Our survey revealed that 55% of respondents indicated that their LTV ratios have changed. Additionally, the 45% of lenders that indicated no change in their LTV ratios did suggest they are being more conservative from a property-level underwriting perspective, which necessarily translates to more conservative values and subsequently debt proceeds. Some of these underwriting changes may consist of an increase in bad debt allowance, changes in market leasing assumptions (e.g., market rental rates, rental rate growth and renewal probabilities), an increase in capitalization rates or changes to capital expenditure reserves. According to respondents, conservative underwriting is more likely to lead to lower property valuations and a higher required debt service coverage ratio, which results in less risk for the lender even if their LTV ratios remain largely unchanged.
More than half (55%) of respondents did indicate a decrease in LTV ratios ranging from 5 to 10 basis points. Respondents that provide short-term and/or bridge financing indicated the most significant decrease in LTV ratio.
Respondents largely suggested that defaults are not likely to rise in the short term as both borrowers and tenants continue to benefit from government and mortgage relief programs.
Respondents were unanimous in their belief that borrowers on retail and hospitality assets will constitute the large majority of defaults. Respondents expect defaults to begin towards the end of 2020 as government assistance and cash reserves are eventually depleted. Defaults will also increase with more loan expiries, as borrowers will have difficulty refinancing given the more restrictive lending criteria.
Lenders, particularly ones that are focused on higher-risk assets, have begun to increase loan loss provisions in anticipation of potential defaults and impairments. Many lenders expressed concern that reduced market liquidity will result in borrowers being unable to divest of at-risk real estate holdings in a market with slower transaction velocity.
Outlook on mortgage spreads and all-in commercial mortgage rates
The majority of respondents (67%) expect credit spreads to increase over the next year. Credit spread fluctuations are dependent on a variety of factors, including the status of the benchmark base rate and/or a lender’s cost of funds, and will necessarily vary by asset class and geography, asset quality, creditworthiness of the rent roll in place, and the borrower’s financial strength.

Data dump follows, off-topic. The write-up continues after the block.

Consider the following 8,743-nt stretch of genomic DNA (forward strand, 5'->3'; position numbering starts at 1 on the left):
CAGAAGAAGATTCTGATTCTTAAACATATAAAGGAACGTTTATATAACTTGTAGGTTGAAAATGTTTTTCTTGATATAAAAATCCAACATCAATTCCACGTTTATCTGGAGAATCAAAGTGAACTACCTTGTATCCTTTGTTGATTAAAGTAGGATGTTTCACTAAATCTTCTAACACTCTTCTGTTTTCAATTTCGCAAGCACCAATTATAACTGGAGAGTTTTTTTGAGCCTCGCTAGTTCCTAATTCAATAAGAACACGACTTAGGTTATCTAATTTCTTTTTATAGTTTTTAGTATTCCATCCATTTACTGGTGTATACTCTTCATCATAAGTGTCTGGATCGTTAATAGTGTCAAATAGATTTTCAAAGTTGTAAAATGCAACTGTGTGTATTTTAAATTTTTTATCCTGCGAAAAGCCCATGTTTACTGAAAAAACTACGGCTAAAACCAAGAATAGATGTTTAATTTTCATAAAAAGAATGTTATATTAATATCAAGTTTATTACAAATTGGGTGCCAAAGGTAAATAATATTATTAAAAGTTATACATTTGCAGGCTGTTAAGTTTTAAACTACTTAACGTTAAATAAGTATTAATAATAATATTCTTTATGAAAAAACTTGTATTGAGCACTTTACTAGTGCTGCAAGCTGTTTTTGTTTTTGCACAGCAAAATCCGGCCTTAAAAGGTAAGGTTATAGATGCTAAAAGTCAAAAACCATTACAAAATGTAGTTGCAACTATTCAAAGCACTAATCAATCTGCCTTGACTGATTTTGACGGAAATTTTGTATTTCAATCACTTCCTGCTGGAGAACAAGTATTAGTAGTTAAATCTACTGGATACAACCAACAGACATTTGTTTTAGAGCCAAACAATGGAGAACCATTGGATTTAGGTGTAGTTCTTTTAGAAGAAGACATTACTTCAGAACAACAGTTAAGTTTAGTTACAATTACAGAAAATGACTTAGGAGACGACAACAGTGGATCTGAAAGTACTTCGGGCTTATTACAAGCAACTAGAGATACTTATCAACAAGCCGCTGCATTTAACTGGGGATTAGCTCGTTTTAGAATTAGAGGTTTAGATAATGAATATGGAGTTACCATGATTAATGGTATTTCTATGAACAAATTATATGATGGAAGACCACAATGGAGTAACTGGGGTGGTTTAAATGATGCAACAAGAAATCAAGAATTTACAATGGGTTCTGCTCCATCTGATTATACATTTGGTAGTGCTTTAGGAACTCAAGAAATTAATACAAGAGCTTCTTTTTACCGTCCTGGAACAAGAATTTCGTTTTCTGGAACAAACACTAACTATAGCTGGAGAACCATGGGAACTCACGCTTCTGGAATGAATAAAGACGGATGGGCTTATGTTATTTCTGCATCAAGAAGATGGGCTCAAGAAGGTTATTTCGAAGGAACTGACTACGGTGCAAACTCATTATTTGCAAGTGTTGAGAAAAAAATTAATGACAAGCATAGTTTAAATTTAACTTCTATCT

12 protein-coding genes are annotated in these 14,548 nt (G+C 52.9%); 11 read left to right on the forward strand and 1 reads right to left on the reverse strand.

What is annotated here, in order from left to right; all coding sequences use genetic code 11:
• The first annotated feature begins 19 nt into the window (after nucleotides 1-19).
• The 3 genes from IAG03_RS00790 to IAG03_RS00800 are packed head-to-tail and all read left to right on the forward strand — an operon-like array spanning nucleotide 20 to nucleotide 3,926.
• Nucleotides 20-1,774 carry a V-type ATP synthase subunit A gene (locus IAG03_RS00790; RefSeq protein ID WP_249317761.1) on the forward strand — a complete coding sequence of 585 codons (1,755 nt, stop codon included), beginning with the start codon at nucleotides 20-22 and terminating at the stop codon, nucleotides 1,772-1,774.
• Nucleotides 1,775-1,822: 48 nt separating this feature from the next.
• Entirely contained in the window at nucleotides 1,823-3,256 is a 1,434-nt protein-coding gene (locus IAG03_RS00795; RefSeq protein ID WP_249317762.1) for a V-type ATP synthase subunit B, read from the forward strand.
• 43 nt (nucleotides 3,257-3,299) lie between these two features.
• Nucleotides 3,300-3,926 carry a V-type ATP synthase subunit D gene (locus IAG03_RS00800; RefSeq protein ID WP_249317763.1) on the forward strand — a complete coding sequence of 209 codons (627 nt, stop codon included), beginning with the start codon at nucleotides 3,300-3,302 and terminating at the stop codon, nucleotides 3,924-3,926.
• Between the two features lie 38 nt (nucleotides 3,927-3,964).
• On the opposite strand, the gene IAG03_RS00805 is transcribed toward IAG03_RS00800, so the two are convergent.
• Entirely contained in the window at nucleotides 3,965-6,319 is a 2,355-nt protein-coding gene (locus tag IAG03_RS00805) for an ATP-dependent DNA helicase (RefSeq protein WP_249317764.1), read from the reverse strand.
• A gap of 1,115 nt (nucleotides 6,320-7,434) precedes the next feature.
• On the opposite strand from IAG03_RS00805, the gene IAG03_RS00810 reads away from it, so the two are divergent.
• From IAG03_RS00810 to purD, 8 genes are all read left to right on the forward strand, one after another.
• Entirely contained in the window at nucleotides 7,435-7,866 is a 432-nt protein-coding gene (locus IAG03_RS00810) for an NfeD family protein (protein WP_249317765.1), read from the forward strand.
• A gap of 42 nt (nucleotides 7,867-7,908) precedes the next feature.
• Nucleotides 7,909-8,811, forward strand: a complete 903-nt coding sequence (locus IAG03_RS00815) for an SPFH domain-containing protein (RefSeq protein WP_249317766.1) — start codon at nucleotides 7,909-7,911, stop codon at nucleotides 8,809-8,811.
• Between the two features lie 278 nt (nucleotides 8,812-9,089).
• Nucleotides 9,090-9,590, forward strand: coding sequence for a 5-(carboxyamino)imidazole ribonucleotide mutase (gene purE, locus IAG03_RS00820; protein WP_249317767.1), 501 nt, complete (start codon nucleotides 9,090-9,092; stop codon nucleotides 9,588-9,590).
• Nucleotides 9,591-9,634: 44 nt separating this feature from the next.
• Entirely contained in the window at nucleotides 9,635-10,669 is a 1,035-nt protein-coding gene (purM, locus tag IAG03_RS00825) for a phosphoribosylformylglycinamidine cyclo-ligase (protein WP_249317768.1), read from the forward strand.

Most respondents preferred to present a viewpoint on potential fluctuations in all-in commercial mortgage rates rather than credit spreads given the potential near-term volatility in base rates and differing cost of funds across institutions.
Overall, most respondents expect all-in rates to remain relatively consistent with pre-COVID-19 for high-quality assets with strong borrowers. Conversely, assets and/or borrowers outside of this first tier should largely expect an increase in all-in financing rates relative to pre-COVID-19 levels as lenders implement wider spreads and floors to mitigate both some of the property-level cashflow risk and structural economic risk and its corresponding impact on commercial real estate. In addition, non-bank lenders have indicated that their all-in financing rates are likely to be higher one year from today.
EY outlook and perspectives
As shown by the survey results, lending institutions are pricing in increased risk on debt capital, applying higher scrutiny on borrower clients and largely asking for higher equity contributions on deals.
As unemployment figures remain near historic levels and consumer spending is forecasted to remain below normal levels for many months, an expeditious recovery appears less likely. As such, we anticipate that higher yield expectations are likely to set in across most major asset classes and geographies, with Tier 1 trophy assets being the least impacted. Our outlook is supported by the following analyses and historical trends.
Government of Canada bond yields vs. cap rates
One of the key relationships that we typically evaluate is the spread between cap rates and the 10-year Government of Canada bond yield. Generally, bond yields and cap rates move in the same direction – as one decreases or increases, so does the other.
However, we see a divergence from this trend during times of economic distress, as evidenced by the last two major events. In both the 2000-01 dotcom crash and the 2008-09 global financial crisis, bond yields decreased and cap rates increased, which translated to the widest spreads between the two data points.